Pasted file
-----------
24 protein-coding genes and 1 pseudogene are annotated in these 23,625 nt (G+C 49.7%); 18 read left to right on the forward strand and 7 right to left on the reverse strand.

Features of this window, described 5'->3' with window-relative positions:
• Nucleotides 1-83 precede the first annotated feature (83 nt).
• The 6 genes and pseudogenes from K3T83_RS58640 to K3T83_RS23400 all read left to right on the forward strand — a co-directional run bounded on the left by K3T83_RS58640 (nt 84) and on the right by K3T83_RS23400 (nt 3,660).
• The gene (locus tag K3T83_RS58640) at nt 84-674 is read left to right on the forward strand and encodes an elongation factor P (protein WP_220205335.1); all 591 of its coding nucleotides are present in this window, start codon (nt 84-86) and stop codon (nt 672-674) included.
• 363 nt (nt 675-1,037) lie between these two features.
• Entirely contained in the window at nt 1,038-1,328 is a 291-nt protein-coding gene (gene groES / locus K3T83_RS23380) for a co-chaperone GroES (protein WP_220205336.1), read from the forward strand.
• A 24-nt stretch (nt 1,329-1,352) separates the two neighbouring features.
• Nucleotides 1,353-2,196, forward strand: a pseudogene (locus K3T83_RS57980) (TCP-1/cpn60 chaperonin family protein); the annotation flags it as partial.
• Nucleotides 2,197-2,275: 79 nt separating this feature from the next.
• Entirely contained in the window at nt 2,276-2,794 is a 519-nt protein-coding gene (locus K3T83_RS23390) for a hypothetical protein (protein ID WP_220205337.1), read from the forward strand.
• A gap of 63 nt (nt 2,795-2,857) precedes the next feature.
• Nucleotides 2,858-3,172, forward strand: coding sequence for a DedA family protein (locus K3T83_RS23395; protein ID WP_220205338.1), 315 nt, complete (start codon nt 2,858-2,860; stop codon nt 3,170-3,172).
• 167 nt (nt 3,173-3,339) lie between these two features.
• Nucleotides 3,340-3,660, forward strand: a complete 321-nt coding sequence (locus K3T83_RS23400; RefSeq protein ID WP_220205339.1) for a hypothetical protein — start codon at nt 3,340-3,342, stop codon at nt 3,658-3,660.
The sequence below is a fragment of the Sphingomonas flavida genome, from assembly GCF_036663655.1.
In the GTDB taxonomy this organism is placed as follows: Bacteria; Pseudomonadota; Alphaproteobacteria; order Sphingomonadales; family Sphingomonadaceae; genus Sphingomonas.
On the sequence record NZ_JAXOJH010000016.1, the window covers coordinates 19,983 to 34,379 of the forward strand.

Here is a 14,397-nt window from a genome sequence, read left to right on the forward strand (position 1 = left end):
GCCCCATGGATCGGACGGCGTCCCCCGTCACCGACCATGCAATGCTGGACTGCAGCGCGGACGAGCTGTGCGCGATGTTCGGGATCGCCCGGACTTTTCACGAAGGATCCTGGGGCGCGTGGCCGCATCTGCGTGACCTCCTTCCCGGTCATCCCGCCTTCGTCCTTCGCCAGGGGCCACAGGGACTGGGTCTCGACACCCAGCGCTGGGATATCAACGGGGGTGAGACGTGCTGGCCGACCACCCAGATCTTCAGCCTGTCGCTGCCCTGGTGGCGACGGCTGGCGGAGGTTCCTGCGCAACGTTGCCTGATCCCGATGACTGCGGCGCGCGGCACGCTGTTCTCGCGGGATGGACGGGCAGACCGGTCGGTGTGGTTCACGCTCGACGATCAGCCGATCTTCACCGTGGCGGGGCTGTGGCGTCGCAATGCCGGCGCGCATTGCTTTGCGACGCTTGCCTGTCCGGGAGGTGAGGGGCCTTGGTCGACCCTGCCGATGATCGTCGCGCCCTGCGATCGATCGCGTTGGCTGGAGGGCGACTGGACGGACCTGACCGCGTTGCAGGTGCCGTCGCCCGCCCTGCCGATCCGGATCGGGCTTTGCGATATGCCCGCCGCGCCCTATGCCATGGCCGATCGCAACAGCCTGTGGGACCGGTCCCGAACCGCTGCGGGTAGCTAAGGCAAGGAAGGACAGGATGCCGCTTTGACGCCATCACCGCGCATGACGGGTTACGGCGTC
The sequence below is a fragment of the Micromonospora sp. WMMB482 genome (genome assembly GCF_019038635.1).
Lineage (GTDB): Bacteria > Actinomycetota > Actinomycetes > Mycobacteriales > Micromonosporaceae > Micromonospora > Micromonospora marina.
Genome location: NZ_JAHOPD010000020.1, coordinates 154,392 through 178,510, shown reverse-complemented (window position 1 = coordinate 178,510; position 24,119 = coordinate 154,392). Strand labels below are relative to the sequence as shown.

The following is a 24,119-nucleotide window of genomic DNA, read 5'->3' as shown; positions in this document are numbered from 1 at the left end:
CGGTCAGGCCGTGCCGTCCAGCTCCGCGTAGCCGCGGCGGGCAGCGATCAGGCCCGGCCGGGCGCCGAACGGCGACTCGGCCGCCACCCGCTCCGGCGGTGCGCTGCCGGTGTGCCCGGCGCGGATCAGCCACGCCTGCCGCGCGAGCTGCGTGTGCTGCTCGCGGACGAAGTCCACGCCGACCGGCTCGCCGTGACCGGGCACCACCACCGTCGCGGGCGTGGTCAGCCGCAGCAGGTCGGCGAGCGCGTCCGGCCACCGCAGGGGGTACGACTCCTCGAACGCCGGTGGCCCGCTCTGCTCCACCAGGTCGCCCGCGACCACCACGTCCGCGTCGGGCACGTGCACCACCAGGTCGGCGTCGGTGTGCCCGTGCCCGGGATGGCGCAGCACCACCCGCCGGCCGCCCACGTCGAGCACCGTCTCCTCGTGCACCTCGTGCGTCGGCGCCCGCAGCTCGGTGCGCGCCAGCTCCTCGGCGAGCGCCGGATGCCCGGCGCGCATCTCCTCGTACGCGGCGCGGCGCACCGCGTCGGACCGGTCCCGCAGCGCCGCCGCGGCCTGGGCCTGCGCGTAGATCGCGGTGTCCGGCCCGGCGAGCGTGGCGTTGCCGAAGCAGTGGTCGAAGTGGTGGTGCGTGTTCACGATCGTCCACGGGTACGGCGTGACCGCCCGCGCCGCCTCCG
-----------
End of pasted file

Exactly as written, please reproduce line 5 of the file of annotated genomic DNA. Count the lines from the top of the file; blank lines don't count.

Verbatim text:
• The gene (locus tag K3T83_RS58640) at nt 84-674 is read left to right on the forward strand and encodes an elongation factor P (protein WP_220205335.1); all 591 of its coding nucleotides are present in this window, start codon (nt 84-86) and stop codon (nt 672-674) included.